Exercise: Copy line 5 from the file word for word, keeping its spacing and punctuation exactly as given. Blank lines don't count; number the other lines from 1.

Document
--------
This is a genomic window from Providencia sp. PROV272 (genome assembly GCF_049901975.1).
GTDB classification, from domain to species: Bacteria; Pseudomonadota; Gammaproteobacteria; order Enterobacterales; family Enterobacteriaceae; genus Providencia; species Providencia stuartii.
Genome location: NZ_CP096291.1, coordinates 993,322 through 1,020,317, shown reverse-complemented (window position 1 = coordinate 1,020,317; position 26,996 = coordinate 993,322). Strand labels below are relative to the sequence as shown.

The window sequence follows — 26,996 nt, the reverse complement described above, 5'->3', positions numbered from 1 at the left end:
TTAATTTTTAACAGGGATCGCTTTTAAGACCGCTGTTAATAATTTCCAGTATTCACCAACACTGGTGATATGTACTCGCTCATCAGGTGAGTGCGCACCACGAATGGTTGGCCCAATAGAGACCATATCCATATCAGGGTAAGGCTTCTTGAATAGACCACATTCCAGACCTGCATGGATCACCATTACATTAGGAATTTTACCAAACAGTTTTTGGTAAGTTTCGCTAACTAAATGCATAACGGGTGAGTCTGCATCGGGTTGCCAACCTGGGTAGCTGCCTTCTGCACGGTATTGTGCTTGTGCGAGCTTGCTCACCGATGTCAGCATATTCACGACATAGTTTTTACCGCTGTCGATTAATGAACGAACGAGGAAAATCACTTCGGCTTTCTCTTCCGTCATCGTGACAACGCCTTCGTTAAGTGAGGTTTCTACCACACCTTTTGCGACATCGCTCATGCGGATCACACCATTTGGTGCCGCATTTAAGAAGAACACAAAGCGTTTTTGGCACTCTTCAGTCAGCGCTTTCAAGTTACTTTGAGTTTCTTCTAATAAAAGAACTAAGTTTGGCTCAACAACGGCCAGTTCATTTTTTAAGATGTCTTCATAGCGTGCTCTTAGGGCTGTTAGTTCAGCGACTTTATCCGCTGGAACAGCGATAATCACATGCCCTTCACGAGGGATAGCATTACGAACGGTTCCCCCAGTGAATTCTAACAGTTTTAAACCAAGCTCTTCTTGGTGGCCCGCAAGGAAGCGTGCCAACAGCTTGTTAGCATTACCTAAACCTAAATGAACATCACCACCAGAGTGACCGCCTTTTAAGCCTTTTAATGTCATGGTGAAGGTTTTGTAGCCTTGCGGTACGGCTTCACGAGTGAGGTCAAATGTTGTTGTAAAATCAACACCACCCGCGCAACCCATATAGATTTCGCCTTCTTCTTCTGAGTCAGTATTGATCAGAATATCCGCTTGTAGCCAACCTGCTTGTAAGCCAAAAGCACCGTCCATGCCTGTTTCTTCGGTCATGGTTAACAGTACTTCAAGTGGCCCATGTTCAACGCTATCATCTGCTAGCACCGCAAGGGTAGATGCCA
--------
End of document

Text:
TTAATTTTTAACAGGGATCGCTTTTAAGACCGCTGTTAATAATTTCCAGTATTCACCAACACTGGTGATATGTACTCGCTCATCAGGTGAGTGCGCACCACGAATGGTTGGCCCAATAGAGACCATATCCATATCAGGGTAAGGCTTCTTGAATAGACCACATTCCAGACCTGCATGGATCACCATTACATTAGGAATTTTACCAAACAGTTTTTGGTAAGTTTCGCTAACTAAATGCATAACGGGTGAGTCTGCATCGGGTTGCCAACCTGGGTAGCTGCCTTCTGCACGGTATTGTGCTTGTGCGAGCTTGCTCACCGATGTCAGCATATTCACGACATAGTTTTTACCGCTGTCGATTAATGAACGAACGAGGAAAATCACTTCGGCTTTCTCTTCCGTCATCGTGACAACGCCTTCGTTAAGTGAGGTTTCTACCACACCTTTTGCGACATCGCTCATGCGGATCACACCATTTGGTGCCGCATTTAAGAAGAACACAAAGCGTTTTTGGCACTCTTCAGTCAGCGCTTTCAAGTTACTTTGAGTTTCTTCTAATAAAAGAACTAAGTTTGGCTCAACAACGGCCAGTTCATTTTTTAAGATGTCTTCATAGCGTGCTCTTAGGGCTGTTAGTTCAGCGACTTTATCCGCTGGAACAGCGATAATCACATGCCCTTCACGAGGGATAGCATTACGAACGGTTCCCCCAGTGAATTCTAACAGTTTTAAACCAAGCTCTTCTTGGTGGCCCGCAAGGAAGCGTGCCAACAGCTTGTTAGCATTACCTAAACCTAAATGAACATCACCACCAGAGTGACCGCCTTTTAAGCCTTTTAATGTCATGGTGAAGGTTTTGTAGCCTTGCGGTACGGCTTCACGAGTGAGGTCAAATGTTGTTGTAAAATCAACACCACCCGCGCAACCCATATAGATTTCGCCTTCTTCTTCTGAGTCAGTATTGATCAGAATATCCGCTTGTAGCCAACCTGCTTGTAAGCCAAAAGCACCGTCCATGCCTGTTTCTTCGGTCATGGTTAACAGTACTTCAAGTGGCCCATGTTCAACGCTATCATCTGCTAGCACCGCAAGGGTAGATGCCA